May 3, 2020 (10:48)

Can the budget of Slovakia ensure the implementation of the Prime Minister’s action program?

According to our experts, the economic component of the 4-year program of government actions put forward by Prime Minister Igor Matovič, which was promulgated on April 20, 2020, is contradictory (in particular, regarding interagency cooperation), does not contain details of measures aimed at implementation of formulated commitments and data regarding the financial support of achieving the declared goals.

 

The negative outlook for the Slovak government’s ability to fulfill its commitments is primarily due to the expectation of a significant underperformance of the budget revenues for 2020 in the context of the economic crisis, which is developing in the Slovak Republic against the backdrop of the global recession.

 

The State Budget of the Slovak Republic for 2020, adopted on December 3, 2020, provides for GDP growth by 2.3%, unemployment rate at the level of 5.8%, inflation at the level of 2.1%, revenues at the level of EUR 38.9 billion, expenditures at the level of EUR 39.4 billion, budget deficit at the level of 0.49% of GDP or EUR 480.4 million, external public debt amounting to 46.8% of GDP.

 

As a result of 2019, the budget deficit amounted to 1.3% of GDP, while external public debt rose to EUR 45.2 billion or 48% of GDP.

 

Expectations for non-compliance with the 2020 budget parameters were laid down at the stage of its development (the real budget deficit was estimated by an expert from 1 to 2% of GDP), as traditionally the normative indicators of the budget deficit of the Slovak Republic and the level of external public debt are subject to political manipulation. Thus, for the last 5 years, with the exception of only 2017, the actual budget implementation results (economic balance) have been worse than planned.

 

As a result of the financial and economic crisis of 2008, in 2011, a law on budgetary responsibility was adopted in Slovakia, under which a state budget with a deficit of more than 0.5% is not allowed to be adopted, and in the case of an increase of external debt indicators in the range of 50-60% of GDP, a mechanism for the correction and personal responsibility sanctions have to be put in place (the Minister of Finance is obliged to provide the Parliament with a written justification of debt growth and a debt reduction plan). If external debt rises to more than 60% of GDP, the government must get a vote of confidence from the Parliament. Starting from 2018, the law provides for an annual reduction of the sanctioning limit from 50 to 40% over the period up to 2027.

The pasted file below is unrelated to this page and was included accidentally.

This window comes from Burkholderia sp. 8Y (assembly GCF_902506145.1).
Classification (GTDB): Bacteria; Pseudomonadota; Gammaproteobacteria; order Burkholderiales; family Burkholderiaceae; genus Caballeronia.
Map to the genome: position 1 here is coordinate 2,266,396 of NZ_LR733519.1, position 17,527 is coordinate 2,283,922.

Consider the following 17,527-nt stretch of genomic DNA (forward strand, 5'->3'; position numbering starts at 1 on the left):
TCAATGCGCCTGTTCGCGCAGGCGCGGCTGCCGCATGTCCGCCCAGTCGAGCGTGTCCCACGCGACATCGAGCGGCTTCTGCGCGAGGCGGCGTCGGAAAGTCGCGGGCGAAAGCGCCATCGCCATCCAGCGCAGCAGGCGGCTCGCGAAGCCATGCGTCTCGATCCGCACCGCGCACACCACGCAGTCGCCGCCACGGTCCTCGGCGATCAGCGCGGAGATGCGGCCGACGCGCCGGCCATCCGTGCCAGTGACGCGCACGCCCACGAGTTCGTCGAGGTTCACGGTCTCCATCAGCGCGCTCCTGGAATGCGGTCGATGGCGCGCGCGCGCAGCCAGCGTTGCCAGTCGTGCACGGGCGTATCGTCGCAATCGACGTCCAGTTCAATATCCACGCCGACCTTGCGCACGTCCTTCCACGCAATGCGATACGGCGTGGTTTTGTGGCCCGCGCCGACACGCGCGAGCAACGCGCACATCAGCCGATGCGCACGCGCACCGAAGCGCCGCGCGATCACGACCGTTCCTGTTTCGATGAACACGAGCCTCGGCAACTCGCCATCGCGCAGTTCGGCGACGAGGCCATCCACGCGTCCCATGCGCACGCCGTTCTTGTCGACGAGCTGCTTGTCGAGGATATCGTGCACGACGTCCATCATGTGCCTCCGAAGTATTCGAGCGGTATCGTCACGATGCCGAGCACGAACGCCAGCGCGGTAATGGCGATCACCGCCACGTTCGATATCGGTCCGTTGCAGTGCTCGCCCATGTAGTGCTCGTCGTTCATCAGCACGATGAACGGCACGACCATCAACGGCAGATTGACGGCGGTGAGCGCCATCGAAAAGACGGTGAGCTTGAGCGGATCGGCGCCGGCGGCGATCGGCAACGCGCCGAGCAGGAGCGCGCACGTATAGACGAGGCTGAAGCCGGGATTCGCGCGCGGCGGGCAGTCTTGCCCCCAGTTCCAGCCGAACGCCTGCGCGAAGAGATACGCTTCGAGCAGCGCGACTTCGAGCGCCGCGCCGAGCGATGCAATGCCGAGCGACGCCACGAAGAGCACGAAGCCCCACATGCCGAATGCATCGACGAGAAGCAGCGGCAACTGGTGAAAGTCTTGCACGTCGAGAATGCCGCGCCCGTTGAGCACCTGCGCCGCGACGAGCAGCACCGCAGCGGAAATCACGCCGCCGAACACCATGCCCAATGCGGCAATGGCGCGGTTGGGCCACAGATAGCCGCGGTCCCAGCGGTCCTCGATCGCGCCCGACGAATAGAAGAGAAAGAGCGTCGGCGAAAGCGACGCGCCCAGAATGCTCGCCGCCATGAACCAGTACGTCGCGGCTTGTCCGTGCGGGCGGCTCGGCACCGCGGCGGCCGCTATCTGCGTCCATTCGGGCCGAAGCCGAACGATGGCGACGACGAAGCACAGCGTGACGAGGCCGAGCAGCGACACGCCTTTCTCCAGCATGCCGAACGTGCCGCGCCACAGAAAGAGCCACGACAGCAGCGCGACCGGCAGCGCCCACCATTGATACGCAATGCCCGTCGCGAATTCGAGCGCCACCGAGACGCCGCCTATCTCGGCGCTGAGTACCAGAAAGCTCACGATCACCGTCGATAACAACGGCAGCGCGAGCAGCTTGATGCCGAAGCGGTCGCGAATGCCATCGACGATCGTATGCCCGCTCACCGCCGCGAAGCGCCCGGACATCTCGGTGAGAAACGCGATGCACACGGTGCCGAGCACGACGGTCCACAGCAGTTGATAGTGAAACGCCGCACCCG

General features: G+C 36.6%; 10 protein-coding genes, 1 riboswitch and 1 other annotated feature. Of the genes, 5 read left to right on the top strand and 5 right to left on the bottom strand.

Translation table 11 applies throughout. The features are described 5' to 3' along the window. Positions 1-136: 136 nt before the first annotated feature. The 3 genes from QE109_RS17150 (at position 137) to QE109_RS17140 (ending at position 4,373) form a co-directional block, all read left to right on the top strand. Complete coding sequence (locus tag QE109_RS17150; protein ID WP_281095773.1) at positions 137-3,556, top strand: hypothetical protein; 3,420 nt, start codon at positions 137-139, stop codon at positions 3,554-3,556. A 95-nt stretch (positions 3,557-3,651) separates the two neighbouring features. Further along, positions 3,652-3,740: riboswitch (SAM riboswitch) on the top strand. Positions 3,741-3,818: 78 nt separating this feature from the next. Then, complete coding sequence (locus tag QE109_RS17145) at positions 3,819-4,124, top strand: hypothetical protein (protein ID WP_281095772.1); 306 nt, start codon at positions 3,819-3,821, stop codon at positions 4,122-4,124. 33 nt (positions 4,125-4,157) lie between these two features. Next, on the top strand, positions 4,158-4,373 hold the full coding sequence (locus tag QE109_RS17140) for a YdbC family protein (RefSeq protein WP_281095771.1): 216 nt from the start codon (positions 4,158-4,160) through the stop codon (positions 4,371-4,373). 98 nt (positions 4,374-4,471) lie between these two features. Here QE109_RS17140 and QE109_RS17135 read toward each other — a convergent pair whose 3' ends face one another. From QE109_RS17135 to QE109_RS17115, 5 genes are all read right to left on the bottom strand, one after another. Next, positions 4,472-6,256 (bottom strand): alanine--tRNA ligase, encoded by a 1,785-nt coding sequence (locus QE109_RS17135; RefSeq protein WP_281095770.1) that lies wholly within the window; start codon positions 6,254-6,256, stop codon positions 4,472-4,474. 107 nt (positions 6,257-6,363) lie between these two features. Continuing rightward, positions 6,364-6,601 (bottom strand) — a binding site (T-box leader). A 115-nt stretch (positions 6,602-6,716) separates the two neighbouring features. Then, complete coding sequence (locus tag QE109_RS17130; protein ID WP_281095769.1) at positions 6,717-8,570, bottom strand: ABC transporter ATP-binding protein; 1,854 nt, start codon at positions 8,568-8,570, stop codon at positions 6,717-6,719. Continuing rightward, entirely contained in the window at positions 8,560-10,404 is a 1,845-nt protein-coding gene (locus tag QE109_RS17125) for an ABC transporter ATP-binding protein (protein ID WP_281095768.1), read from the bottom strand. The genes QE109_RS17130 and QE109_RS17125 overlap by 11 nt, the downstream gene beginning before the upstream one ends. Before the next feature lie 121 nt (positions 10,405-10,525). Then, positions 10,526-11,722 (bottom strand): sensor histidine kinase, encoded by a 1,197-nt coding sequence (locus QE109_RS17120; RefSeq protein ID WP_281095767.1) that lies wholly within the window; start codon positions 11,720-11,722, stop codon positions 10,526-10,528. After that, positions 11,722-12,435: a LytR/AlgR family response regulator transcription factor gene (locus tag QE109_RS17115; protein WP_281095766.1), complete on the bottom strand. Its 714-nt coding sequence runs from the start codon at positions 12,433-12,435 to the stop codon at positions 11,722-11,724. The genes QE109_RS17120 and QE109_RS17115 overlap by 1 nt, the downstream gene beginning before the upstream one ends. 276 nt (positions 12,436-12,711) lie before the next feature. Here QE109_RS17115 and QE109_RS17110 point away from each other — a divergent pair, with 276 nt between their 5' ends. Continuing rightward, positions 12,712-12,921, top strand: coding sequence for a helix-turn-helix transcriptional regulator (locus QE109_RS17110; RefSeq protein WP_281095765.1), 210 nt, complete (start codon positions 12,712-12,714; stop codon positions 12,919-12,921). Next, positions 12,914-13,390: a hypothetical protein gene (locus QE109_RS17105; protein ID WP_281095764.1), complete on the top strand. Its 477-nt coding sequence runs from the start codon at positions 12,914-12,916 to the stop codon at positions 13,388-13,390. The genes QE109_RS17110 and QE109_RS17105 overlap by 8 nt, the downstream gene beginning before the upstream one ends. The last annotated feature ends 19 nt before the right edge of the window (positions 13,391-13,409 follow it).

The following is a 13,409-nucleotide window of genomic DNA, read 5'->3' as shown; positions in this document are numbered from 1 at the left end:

We expect that by 2020, the budget deficit may reach 9% of GDP, and Slovak external debt can account for at least 60% of GDP.

 

Despite the government’s anti-crisis measures, which stimulate the economy up to EUR 2 billion (2.2% of Slovakia’s GDP in 2019), the decline in business activity associated with counteracting the spread of the COVID-19 virus may lead to the shortfall in budget revenues at the level of 7% of taxes and fees planned for 2020.

 

On April 21, 2020 the European Commission approved the measures of the government of Slovakia aimed at maintaining jobs and supporting self-employed persons for a total of EUR 2 billion. The measures are designed to provide support to up to 400,000 workers and up to 300,000 self-employed persons, and include state funding of a part of employers’  wage and social security contributions, as well as assistance to self-employed persons whose income has fallen due to quarantine.

 

The wage subsidy scheme provides for a compensation for each employee in the amount of EUR 180 in April 2020 and during the following months of quarantine in case a company has a 20% profit loss of its activity; if the revenues decreased by more than 40%, the amount of compensation increases to EUR 300; if the losses of the company are more than 60%, the compensation is EUR 420; and when the income decreased by more than 80%, the compensation amounts to EUR 540.

 

The rules approved by the government also provide for compensation of 80% of an employee’s salary in companies whose business activity has been forcibly terminated. The maximum amount of compensation per employee is limited to EUR 1,100.

 

The main problem of the Slovak state budget will be the loss of value added tax and tax on entrepreneurial activity, which according to the results of 2020 may reach 14% of the expected indicators and may amount to between EUR 3.7 to 4.2 billion.

 

Under these circumstances, achievement of a balanced budget in 2024, as prescribed by the 4-year program put forward by Prime Minister Igor Matovič, while implementing other program goals, primarily social programs, is unrealistic.

 

Given the unfavorable global economic situation, the financial policies of the authorities of the Slovak Republic, as well as economic losses associated with counteracting the spread of the COVID-19 virus, the 2020 state budget implementation rates are unlikely to be achieved.

 

At present, the possible deficit of the state budget of the Slovak Republic on the results of 2020 is estimated at 9% of GDP, and the growth of external public debt is possible at the level of up to 60% of GDP. The economic recovery at the level of 2019 is expected in the medium term.

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